A new recommendation from US Preventive Services Task Force is encouraging heavy smokers to undergo a yearly screening for lung cancer, based on findings from a recent study citing evidence-based behavioral strategies should be used, at each visit, to motivate smokers to quit. As an added bonus, the Centers for Medicare and Medicaid Services (CMS) has also “approved lung cancer screenings as a preventive service benefit.”
“Lung screening with low-dose CT will save many lives by detecting lung cancer at earlier, treatable stages," explained Benjamin A. Toll, PhD, associate professor of public health at the Medical University of South Carolina (MUSC), and coauthor of the study.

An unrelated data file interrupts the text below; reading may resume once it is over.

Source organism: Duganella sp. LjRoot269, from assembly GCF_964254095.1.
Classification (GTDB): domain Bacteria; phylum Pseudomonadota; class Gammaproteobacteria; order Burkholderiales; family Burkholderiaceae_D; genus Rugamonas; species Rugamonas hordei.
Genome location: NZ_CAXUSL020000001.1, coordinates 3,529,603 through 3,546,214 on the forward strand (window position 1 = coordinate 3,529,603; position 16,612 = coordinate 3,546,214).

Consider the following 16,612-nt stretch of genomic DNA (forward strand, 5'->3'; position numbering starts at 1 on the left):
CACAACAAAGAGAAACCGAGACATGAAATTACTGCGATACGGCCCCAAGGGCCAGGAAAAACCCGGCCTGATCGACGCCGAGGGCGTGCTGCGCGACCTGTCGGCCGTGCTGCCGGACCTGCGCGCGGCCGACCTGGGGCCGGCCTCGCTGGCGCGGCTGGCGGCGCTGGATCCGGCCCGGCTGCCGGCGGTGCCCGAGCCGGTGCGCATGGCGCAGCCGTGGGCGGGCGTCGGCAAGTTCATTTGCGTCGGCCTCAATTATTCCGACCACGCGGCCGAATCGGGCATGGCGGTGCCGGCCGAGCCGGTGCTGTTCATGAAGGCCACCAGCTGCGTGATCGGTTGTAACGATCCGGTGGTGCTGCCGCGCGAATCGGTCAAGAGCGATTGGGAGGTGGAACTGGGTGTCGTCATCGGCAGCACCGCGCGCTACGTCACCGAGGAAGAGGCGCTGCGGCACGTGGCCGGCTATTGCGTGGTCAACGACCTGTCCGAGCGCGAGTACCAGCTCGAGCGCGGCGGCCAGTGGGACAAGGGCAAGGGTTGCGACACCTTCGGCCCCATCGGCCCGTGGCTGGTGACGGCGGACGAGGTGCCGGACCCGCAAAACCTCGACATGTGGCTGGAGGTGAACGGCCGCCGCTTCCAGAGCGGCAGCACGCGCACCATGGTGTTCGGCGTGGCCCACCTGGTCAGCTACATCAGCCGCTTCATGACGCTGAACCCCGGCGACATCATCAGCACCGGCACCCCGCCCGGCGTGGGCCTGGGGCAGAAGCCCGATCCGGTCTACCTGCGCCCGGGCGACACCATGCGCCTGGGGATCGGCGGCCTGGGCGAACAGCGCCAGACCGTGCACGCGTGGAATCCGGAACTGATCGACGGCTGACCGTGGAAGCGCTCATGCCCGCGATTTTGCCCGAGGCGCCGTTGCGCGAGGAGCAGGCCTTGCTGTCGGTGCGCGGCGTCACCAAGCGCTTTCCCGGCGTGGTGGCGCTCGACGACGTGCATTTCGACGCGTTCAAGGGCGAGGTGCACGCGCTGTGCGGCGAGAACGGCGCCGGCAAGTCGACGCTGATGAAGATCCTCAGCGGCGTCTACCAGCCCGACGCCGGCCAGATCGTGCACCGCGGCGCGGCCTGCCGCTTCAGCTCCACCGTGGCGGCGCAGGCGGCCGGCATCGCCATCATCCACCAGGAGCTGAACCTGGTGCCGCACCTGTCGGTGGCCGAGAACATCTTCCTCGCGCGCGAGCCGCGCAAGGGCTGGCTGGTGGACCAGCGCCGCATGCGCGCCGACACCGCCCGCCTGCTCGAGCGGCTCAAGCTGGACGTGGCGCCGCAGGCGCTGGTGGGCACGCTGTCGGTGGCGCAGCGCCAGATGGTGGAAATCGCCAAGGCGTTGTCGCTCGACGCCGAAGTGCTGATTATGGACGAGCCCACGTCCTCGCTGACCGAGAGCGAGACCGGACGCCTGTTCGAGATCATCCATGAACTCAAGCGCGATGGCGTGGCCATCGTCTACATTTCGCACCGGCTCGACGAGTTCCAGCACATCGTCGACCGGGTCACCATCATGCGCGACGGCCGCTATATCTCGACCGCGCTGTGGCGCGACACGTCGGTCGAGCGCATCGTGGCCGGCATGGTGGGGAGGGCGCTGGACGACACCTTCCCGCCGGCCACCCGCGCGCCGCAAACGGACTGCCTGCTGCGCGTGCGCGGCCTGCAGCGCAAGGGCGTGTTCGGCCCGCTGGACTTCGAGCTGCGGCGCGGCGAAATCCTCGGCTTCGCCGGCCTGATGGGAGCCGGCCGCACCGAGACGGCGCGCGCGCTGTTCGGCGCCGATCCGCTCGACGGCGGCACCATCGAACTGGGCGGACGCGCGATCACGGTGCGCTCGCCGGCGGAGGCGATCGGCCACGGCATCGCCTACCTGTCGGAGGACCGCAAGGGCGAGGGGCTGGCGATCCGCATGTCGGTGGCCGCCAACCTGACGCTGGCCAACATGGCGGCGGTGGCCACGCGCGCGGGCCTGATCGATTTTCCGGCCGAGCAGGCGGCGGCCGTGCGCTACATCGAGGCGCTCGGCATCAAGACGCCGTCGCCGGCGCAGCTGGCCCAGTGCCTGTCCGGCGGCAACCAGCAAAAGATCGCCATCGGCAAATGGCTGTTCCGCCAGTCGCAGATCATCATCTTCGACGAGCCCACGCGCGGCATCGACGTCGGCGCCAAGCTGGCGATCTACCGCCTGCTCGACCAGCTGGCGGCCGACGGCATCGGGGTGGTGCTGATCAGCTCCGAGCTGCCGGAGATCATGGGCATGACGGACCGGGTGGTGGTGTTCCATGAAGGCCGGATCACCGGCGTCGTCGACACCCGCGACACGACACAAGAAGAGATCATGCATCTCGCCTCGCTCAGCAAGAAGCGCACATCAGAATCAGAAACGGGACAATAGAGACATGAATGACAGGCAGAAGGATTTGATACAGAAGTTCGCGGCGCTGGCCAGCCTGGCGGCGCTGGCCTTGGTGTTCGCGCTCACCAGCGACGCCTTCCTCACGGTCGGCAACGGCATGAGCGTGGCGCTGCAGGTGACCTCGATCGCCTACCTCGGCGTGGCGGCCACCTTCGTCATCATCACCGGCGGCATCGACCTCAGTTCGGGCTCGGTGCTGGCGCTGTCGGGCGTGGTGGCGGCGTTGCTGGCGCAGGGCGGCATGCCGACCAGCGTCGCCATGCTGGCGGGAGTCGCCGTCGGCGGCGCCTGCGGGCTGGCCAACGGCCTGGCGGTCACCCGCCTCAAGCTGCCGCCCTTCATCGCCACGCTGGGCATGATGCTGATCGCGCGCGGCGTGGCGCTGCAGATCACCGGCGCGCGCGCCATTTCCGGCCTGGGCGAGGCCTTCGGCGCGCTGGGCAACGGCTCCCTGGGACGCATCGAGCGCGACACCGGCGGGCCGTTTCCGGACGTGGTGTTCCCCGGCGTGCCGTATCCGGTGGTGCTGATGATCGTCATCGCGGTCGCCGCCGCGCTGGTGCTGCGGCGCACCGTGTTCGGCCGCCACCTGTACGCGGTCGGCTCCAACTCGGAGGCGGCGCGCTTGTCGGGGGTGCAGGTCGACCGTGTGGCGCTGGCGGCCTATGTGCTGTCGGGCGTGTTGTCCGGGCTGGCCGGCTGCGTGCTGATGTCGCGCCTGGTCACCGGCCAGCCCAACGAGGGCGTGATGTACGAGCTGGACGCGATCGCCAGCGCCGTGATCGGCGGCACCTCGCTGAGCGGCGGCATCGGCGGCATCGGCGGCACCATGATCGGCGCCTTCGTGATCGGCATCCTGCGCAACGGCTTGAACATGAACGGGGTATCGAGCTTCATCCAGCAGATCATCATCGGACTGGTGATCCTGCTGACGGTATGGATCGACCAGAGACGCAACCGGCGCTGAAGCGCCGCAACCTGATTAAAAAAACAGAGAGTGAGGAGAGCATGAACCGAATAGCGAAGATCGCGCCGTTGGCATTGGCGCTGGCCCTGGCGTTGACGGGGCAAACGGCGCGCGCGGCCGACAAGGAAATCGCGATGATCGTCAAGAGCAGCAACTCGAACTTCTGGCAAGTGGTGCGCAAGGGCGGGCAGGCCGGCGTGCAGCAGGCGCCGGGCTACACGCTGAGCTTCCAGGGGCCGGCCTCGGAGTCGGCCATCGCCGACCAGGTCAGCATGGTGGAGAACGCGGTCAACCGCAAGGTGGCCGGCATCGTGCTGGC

Toll adds that, in order to be successful, the strategy is must be two-fold – tobacco treatment must be used in conjunction with lung screening to see positive results. It is also recommended that all smokers be given access to evidence-based interventions, supported with follow-up contacts to ensure all necessary steps are being taken in order to quit.
By combining all of these strategies, patients are most likely to maximize the benefits or screening and even quit the habit altogether.